11. To add one more thought, taking classes with instructors that demo each drill, like you, Rogers and Vogel, and being able to watch those demos, is extremely helpful!

    By GJM on Dec 11, 2012

  12. GJM — Good point on the demo thing, and motivation for another post soon. Thanks.

    By ToddG on Dec 11, 2012

  13. In almost 30 years of “high level” courses, I can count on one or two hands, the number of real demos I saw by instructors. In most classes, the instructor did not live fire a single round! Then in March of 2011, I went to Rogers, and was blown away to see Bill Rogers demo each drill and shoot the whole school test as a demo. As you know, each following day, one of Bill’s instructors does the demos. Then in the last year or so I trained with you, Manny Bragg and Robert Vogel — all of who demo every or most every drill.

    This does a number of things — it keeps the instructor happy because they get to shoot and stay sharp, it provides credibility for the instructor (usually!) and what they are teaching, and it shows the student would they should be striving for.

    By GJM on Dec 11, 2012

  14. Great post Todd, great advice. Too many guys get wrapped up in trying the “latest and greatest” from different trainers. Not that letting beginners try several methods to find the one that works best for them is a bad thing, but then they need to focus and practice, practice, practice to get to the point where they can shoot without thinking too hard on it.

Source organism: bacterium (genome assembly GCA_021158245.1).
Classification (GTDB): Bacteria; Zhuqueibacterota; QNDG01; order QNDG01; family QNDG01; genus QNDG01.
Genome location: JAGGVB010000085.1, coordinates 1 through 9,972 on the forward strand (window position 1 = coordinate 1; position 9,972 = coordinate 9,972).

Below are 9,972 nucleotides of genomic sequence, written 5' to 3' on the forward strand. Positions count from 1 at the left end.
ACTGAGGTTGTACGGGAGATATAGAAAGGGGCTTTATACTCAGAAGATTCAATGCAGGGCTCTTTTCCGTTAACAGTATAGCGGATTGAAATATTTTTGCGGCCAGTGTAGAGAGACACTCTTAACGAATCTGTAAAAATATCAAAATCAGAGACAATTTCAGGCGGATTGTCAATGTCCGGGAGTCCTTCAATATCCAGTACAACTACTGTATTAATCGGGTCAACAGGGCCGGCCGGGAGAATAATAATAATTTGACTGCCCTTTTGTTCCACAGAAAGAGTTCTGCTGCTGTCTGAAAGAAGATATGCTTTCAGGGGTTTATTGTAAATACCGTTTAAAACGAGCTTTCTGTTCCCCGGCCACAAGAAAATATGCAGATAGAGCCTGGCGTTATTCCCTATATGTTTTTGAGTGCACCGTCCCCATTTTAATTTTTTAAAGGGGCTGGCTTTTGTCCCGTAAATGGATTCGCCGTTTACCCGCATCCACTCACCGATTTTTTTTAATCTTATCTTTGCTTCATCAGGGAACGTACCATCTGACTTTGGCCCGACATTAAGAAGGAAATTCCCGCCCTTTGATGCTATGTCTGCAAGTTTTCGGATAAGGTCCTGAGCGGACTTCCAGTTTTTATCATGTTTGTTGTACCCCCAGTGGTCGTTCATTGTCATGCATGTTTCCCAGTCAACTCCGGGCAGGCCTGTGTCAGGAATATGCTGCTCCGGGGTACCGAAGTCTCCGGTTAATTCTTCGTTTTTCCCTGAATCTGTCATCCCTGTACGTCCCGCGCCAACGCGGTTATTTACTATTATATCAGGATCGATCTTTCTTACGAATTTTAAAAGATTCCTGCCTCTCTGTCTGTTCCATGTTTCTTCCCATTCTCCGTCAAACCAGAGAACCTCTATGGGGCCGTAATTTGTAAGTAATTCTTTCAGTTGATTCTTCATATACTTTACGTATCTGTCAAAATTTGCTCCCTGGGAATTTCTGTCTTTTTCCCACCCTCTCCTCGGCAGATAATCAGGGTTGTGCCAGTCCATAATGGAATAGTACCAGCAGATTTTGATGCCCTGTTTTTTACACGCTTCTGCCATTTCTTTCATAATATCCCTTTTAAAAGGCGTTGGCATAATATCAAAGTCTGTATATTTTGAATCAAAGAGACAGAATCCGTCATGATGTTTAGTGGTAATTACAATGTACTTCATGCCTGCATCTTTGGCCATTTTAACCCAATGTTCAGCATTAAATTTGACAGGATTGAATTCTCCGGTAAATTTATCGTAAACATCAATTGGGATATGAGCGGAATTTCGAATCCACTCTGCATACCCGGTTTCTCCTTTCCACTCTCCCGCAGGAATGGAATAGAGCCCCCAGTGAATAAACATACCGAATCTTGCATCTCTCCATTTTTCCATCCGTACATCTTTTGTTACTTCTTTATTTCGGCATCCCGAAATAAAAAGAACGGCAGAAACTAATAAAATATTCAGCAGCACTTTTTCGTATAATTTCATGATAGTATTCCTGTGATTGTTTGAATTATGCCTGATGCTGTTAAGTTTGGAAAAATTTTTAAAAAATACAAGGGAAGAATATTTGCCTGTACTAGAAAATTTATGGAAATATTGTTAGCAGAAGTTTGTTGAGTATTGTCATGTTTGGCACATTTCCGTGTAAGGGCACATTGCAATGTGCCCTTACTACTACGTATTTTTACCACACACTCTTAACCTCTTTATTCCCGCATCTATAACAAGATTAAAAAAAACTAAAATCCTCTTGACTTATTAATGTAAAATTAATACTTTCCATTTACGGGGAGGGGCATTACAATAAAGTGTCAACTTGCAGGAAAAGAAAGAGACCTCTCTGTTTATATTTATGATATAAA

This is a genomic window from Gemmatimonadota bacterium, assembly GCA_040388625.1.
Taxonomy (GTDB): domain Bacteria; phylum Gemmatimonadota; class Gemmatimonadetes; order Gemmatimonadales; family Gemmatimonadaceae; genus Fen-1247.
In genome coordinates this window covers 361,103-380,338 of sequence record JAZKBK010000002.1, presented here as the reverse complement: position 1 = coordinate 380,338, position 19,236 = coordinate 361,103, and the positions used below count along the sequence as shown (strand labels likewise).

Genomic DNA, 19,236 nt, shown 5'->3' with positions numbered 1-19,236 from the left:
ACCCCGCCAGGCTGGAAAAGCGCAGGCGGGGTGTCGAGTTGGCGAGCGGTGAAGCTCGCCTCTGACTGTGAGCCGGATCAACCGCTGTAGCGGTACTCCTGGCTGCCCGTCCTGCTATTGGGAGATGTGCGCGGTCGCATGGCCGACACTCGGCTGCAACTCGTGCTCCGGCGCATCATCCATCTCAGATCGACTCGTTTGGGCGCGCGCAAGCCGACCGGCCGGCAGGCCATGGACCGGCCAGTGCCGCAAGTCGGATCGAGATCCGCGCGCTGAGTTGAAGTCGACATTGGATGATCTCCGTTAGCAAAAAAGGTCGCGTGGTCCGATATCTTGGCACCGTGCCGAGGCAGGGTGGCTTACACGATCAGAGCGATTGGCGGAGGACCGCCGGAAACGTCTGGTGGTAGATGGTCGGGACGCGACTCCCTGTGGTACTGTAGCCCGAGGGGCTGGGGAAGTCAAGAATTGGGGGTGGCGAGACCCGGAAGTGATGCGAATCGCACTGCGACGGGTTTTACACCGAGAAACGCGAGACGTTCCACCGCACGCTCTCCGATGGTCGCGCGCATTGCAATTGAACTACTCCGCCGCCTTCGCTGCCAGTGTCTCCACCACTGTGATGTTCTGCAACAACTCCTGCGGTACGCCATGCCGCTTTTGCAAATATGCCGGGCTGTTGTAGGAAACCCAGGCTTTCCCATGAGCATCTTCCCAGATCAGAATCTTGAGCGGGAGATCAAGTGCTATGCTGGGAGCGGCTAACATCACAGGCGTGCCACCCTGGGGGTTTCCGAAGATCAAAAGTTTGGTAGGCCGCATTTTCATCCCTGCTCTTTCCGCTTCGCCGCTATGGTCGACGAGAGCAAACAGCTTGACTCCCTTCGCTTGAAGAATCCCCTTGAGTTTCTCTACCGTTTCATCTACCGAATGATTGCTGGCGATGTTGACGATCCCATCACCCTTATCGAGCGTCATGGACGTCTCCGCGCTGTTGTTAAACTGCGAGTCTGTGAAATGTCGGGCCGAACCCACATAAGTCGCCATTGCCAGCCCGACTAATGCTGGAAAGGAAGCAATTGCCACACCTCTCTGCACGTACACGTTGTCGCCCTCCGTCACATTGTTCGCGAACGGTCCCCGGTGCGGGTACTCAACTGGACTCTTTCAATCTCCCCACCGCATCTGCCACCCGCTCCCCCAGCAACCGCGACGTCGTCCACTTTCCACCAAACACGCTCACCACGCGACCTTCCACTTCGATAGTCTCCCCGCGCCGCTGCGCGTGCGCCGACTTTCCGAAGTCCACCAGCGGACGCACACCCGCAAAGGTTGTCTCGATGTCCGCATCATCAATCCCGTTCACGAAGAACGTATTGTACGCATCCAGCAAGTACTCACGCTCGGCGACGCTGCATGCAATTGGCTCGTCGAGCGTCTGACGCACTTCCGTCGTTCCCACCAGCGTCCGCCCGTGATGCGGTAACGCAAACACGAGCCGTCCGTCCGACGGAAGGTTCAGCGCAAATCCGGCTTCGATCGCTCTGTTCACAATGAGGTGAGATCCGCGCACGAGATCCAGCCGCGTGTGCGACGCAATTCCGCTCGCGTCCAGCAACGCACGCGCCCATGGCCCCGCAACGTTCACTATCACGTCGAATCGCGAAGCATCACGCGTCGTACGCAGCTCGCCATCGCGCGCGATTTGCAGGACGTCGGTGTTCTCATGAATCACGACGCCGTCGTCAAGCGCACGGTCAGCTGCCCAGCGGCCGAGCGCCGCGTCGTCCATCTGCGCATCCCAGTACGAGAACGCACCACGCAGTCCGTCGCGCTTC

And What? You think instructors should demo the courses to show what they are teaching is good?

    Okay, I agree. Having gone to a course where the instructor tried to convince me his way was better, only to get shown up when I challenged him to shoot the drill his way and I would shoot it my way(very embarrassing to him in front of a paying class to be proven wrong)it makes sense.

    Any instructor should be willing and ready to shoot any drills he asks his students to do. Yes, it gives you a lot of credibility when you show how it can be done.

    It also motivates students when you tell them that you used to be at the state they are at, and with practice you got to the state you are at now and they can get there if they desire and practice. Gives them a goal and works wonders for their confidence.

    By KennyT on Dec 14, 2012